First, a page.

June 29, 2013 in Business

Public transit agencies blast ‘patent trolls’

Lawsuit settlements cost taxpayers millions
Jason Keyser Associated Press
 
Alert systems

Claims against transit companies by “patent trolls” have largely challenged the use of GPS-based tracking systems that alert customers to bus and train arrival times at stations and online.

CHICAGO – Public transit agencies nationwide are being targeted with questionable lawsuits by so-called patent trolls squeezing settlements out of financially strapped public entities unable to mount legal defenses against claims they are infringing on intellectual property protections, industry representatives said Thursday.

Lawsuits or threats of legal action have been lodged against at least 23 transit providers in some of the nation’s largest cities, including New York, Boston and Chicago. Opponents say the claims are frivolous and are stifling innovation, costing taxpayers millions.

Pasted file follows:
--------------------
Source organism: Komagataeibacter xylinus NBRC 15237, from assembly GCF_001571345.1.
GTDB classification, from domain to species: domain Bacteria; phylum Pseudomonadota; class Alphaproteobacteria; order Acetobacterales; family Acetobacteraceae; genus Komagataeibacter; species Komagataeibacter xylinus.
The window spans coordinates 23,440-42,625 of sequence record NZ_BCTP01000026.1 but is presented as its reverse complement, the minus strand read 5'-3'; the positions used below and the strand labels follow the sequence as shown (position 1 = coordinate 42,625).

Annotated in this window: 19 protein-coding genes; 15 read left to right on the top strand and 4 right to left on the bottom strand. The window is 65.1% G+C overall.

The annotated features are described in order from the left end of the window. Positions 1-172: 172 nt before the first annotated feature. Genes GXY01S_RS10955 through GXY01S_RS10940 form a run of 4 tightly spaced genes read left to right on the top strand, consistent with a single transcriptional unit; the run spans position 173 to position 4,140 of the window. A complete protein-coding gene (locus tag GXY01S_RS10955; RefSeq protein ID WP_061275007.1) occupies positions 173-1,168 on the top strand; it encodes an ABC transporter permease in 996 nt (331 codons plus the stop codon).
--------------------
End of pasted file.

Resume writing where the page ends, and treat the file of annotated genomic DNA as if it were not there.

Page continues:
“We are seeing this huge onslaught of patent lawsuits,” said James LaRusch, chief counsel for the nonprofit American Public Transportation Association, which has filed a federal lawsuit seeking to protect its hundreds of member agencies.

Critics of the practice deride the firms as “patent trolls” because they appear to do little genuine business or technology development beyond buying up patents and using them to demand licensing fees from other companies.

Known in technical jargon as patent assertion entities, they have also gone after private-sector companies but are increasingly targeting public and governmental agencies. The resulting settlements are draining already-depleted public coffers.

The transit industry association is challenging the validity of the patents cited in the claims, but says many agencies have no choice but to settle to avoid litigation costs that can reach $2 million to $3 million even if successful.

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